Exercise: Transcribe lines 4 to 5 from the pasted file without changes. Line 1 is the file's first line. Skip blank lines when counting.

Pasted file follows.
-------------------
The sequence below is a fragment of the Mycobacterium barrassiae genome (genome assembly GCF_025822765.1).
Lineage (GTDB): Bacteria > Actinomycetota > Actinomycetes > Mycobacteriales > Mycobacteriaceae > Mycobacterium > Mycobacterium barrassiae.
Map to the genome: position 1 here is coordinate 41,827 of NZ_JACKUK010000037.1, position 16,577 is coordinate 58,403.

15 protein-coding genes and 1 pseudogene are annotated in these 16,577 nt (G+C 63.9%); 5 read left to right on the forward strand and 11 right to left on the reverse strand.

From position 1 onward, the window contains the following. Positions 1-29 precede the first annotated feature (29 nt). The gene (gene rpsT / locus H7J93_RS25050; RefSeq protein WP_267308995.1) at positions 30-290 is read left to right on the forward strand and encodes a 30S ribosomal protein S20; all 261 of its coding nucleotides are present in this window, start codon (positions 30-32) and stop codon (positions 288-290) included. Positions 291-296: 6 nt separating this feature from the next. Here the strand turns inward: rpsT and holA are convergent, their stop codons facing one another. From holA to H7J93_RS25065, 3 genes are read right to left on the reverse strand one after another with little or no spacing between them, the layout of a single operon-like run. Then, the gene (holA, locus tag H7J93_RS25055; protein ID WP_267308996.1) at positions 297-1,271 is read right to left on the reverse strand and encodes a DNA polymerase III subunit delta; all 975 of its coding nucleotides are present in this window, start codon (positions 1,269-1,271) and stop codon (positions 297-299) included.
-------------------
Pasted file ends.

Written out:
15 protein-coding genes and 1 pseudogene are annotated in these 16,577 nt (G+C 63.9%); 5 read left to right on the forward strand and 11 right to left on the reverse strand.

From position 1 onward, the window contains the following. Positions 1-29 precede the first annotated feature (29 nt). The gene (gene rpsT / locus H7J93_RS25050; RefSeq protein WP_267308995.1) at positions 30-290 is read left to right on the forward strand and encodes a 30S ribosomal protein S20; all 261 of its coding nucleotides are present in this window, start codon (positions 30-32) and stop codon (positions 288-290) included. Positions 291-296: 6 nt separating this feature from the next. Here the strand turns inward: rpsT and holA are convergent, their stop codons facing one another. From holA to H7J93_RS25065, 3 genes are read right to left on the reverse strand one after another with little or no spacing between them, the layout of a single operon-like run. Then, the gene (holA, locus tag H7J93_RS25055; protein ID WP_267308996.1) at positions 297-1,271 is read right to left on the reverse strand and encodes a DNA polymerase III subunit delta; all 975 of its coding nucleotides are present in this window, start codon (positions 1,269-1,271) and stop codon (positions 297-299) included.